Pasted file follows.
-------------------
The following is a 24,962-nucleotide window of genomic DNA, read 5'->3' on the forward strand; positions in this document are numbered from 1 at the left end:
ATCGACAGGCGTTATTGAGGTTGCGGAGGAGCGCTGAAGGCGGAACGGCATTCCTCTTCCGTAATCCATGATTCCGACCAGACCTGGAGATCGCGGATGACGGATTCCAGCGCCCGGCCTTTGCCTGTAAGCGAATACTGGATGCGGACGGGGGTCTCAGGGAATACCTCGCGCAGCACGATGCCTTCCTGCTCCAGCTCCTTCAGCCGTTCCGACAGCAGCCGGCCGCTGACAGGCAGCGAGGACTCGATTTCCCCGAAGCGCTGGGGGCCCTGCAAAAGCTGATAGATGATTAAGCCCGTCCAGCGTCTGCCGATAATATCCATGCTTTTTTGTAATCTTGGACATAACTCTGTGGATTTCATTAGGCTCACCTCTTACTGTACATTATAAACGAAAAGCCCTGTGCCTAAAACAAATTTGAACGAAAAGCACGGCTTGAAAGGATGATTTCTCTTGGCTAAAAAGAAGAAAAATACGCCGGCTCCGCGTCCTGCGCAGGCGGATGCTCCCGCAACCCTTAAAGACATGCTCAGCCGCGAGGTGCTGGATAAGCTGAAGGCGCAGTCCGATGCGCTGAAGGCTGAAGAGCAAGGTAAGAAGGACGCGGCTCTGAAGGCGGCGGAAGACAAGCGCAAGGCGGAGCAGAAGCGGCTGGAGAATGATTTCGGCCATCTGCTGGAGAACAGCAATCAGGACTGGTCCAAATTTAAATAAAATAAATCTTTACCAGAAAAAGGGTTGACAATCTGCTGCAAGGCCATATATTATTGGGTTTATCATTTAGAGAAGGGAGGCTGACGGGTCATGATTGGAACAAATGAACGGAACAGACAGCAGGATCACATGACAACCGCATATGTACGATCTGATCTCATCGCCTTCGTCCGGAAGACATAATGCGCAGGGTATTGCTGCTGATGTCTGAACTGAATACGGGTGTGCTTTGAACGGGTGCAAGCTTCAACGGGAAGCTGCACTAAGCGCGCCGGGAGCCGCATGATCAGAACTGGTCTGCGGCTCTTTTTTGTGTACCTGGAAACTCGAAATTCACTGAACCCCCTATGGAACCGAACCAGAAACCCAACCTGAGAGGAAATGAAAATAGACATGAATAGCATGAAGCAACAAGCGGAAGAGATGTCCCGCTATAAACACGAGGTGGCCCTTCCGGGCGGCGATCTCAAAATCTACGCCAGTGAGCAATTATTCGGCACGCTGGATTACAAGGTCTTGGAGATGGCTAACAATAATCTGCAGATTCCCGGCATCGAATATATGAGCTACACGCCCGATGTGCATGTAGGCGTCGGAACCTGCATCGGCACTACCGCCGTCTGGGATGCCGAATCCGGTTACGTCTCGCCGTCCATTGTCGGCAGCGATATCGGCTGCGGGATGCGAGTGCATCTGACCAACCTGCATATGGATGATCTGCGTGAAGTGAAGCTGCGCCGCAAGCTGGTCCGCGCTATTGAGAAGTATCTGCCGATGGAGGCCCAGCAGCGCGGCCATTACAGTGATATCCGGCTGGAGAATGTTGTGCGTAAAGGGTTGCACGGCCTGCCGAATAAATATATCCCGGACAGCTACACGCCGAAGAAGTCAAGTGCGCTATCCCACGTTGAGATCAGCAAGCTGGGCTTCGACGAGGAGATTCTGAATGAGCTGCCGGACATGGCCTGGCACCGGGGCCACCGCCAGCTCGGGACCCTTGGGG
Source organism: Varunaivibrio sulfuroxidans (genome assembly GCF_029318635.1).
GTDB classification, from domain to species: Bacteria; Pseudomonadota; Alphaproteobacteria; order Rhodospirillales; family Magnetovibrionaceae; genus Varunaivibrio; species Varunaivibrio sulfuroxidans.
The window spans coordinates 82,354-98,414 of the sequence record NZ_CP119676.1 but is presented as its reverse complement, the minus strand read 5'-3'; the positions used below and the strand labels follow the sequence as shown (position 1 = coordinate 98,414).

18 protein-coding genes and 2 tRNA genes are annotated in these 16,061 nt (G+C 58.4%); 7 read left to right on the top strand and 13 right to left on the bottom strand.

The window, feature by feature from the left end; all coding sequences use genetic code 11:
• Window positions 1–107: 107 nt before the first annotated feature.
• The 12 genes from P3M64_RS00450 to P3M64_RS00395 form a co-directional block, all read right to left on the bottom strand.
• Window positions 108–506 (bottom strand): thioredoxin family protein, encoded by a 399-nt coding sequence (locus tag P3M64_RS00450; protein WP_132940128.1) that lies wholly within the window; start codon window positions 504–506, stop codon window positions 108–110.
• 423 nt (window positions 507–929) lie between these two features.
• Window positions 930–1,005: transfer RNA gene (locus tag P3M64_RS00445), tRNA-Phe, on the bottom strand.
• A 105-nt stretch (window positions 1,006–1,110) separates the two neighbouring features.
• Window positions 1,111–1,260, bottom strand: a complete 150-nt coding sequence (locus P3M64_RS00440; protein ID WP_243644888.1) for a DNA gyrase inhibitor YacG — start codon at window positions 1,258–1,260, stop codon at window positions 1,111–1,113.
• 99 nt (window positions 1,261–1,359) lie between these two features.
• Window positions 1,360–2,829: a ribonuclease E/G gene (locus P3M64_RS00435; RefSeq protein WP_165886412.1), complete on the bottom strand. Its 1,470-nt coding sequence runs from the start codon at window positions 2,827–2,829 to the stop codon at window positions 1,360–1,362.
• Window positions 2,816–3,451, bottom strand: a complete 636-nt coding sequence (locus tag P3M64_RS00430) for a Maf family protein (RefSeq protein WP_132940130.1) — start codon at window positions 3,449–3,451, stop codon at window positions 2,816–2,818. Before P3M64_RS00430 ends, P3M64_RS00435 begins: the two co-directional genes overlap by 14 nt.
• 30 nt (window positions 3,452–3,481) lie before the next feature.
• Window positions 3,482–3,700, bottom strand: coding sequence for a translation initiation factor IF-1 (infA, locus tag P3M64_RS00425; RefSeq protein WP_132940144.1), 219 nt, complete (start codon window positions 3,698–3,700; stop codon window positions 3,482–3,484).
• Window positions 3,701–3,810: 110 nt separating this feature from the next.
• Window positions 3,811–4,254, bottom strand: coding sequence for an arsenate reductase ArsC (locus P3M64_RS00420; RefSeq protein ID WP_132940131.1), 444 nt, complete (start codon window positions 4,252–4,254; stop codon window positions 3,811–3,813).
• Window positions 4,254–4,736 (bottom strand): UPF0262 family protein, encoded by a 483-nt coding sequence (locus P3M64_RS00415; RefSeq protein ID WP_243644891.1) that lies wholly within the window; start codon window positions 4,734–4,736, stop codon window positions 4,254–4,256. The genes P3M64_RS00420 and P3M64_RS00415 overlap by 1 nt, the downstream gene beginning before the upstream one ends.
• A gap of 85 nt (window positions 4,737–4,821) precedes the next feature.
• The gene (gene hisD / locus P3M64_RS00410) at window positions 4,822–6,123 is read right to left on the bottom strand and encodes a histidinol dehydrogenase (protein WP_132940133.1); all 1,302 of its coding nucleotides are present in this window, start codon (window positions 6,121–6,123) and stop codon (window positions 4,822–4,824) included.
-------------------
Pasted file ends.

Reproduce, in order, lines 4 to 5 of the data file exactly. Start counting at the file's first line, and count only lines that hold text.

GTDB classification, from domain to species: Bacteria; Pseudomonadota; Alphaproteobacteria; order Rhodospirillales; family Magnetovibrionaceae; genus Varunaivibrio; species Varunaivibrio sulfuroxidans.
The window spans coordinates 82,354-98,414 of the sequence record NZ_CP119676.1 but is presented as its reverse complement, the minus strand read 5'-3'; the positions used below and the strand labels follow the sequence as shown (position 1 = coordinate 98,414).